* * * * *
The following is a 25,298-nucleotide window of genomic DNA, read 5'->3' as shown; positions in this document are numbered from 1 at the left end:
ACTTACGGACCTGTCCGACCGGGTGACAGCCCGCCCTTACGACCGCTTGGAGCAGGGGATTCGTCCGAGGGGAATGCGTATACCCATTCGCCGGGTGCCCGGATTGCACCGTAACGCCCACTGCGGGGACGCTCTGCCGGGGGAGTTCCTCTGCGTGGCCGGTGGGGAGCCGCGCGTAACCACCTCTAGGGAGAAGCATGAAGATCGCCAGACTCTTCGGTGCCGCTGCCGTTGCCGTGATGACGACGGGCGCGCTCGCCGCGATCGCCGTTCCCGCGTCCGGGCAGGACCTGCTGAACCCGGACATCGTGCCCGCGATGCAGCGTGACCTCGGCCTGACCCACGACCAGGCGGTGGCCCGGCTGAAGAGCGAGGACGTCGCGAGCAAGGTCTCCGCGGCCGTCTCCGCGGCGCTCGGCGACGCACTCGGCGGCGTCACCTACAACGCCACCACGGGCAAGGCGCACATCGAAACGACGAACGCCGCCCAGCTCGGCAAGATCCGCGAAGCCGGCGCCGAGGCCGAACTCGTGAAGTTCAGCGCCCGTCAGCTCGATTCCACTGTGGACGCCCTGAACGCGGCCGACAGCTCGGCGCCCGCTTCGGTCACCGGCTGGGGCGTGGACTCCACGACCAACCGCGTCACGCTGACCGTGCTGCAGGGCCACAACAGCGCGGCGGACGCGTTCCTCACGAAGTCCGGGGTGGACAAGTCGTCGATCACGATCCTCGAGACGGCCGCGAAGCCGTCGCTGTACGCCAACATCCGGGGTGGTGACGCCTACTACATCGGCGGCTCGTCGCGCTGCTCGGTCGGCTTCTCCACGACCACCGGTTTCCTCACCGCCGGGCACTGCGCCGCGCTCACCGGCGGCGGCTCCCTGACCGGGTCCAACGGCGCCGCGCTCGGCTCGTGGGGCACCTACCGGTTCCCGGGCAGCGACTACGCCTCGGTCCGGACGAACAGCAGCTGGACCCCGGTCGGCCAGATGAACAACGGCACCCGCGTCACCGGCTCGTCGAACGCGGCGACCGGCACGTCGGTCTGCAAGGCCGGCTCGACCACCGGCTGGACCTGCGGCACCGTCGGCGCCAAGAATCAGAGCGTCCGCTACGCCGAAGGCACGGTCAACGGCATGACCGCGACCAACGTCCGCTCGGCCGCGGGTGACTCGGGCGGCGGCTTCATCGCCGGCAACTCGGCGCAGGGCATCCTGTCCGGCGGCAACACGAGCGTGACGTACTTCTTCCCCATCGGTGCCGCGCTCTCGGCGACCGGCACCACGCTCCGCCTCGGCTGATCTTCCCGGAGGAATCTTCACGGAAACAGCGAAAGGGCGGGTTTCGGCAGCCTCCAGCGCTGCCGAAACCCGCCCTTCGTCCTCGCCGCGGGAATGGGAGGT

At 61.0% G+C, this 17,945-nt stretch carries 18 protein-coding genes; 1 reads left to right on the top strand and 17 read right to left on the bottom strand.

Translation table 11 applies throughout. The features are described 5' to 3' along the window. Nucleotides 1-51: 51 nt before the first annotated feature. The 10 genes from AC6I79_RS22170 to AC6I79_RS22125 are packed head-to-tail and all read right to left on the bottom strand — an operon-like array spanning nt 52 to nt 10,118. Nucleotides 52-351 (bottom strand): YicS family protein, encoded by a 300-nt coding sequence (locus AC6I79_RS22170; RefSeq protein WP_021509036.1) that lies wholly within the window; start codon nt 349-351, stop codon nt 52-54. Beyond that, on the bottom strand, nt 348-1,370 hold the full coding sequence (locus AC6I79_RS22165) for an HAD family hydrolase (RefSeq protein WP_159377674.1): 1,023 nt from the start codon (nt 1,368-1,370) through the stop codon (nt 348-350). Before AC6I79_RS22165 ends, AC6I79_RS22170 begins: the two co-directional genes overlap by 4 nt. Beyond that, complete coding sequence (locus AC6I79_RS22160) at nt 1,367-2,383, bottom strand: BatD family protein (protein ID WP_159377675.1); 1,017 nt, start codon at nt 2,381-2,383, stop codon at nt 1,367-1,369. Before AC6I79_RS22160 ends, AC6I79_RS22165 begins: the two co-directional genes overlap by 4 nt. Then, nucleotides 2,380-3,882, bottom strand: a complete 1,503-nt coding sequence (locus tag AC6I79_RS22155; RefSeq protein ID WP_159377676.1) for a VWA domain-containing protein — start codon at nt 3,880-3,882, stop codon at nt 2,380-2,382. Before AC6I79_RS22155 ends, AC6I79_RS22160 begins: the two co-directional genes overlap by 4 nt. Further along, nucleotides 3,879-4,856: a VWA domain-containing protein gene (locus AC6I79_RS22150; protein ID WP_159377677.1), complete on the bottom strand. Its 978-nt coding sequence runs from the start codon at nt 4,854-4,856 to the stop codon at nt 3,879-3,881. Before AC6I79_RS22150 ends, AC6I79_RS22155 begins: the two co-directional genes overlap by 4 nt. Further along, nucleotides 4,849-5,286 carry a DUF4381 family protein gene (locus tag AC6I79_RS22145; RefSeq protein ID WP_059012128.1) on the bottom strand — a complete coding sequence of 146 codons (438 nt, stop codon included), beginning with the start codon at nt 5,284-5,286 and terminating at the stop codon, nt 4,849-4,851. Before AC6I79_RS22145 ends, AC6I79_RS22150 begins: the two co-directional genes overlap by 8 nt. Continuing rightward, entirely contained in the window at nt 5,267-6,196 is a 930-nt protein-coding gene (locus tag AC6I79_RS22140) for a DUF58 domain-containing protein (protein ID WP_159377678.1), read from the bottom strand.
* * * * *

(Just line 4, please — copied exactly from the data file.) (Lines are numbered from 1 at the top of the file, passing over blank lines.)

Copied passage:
Translation table 11 applies throughout. The features are described 5' to 3' along the window. Nucleotides 1-51: 51 nt before the first annotated feature. The 10 genes from AC6I79_RS22170 to AC6I79_RS22125 are packed head-to-tail and all read right to left on the bottom strand — an operon-like array spanning nt 52 to nt 10,118. Nucleotides 52-351 (bottom strand): YicS family protein, encoded by a 300-nt coding sequence (locus AC6I79_RS22170; RefSeq protein WP_021509036.1) that lies wholly within the window; start codon nt 349-351, stop codon nt 52-54. Beyond that, on the bottom strand, nt 348-1,370 hold the full coding sequence (locus AC6I79_RS22165) for an HAD family hydrolase (RefSeq protein WP_159377674.1): 1,023 nt from the start codon (nt 1,368-1,370) through the stop codon (nt 348-350). Before AC6I79_RS22165 ends, AC6I79_RS22170 begins: the two co-directional genes overlap by 4 nt. Beyond that, complete coding sequence (locus AC6I79_RS22160) at nt 1,367-2,383, bottom strand: BatD family protein (protein ID WP_159377675.1); 1,017 nt, start codon at nt 2,381-2,383, stop codon at nt 1,367-1,369. Before AC6I79_RS22160 ends, AC6I79_RS22165 begins: the two co-directional genes overlap by 4 nt. Then, nucleotides 2,380-3,882, bottom strand: a complete 1,503-nt coding sequence (locus tag AC6I79_RS22155; RefSeq protein ID WP_159377676.1) for a VWA domain-containing protein — start codon at nt 3,880-3,882, stop codon at nt 2,380-2,382. Before AC6I79_RS22155 ends, AC6I79_RS22160 begins: the two co-directional genes overlap by 4 nt. Further along, nucleotides 3,879-4,856: a VWA domain-containing protein gene (locus AC6I79_RS22150; protein ID WP_159377677.1), complete on the bottom strand. Its 978-nt coding sequence runs from the start codon at nt 4,854-4,856 to the stop codon at nt 3,879-3,881. Before AC6I79_RS22150 ends, AC6I79_RS22155 begins: the two co-directional genes overlap by 4 nt. Further along, nucleotides 4,849-5,286 carry a DUF4381 family protein gene (locus tag AC6I79_RS22145; RefSeq protein ID WP_059012128.1) on the bottom strand — a complete coding sequence of 146 codons (438 nt, stop codon included), beginning with the start codon at nt 5,284-5,286 and terminating at the stop codon, nt 4,849-4,851. Before AC6I79_RS22145 ends, AC6I79_RS22150 begins: the two co-directional genes overlap by 8 nt. Continuing rightward, entirely contained in the window at nt 5,267-6,196 is a 930-nt protein-coding gene (locus tag AC6I79_RS22140) for a DUF58 domain-containing protein (protein ID WP_159377678.1), read from the bottom strand.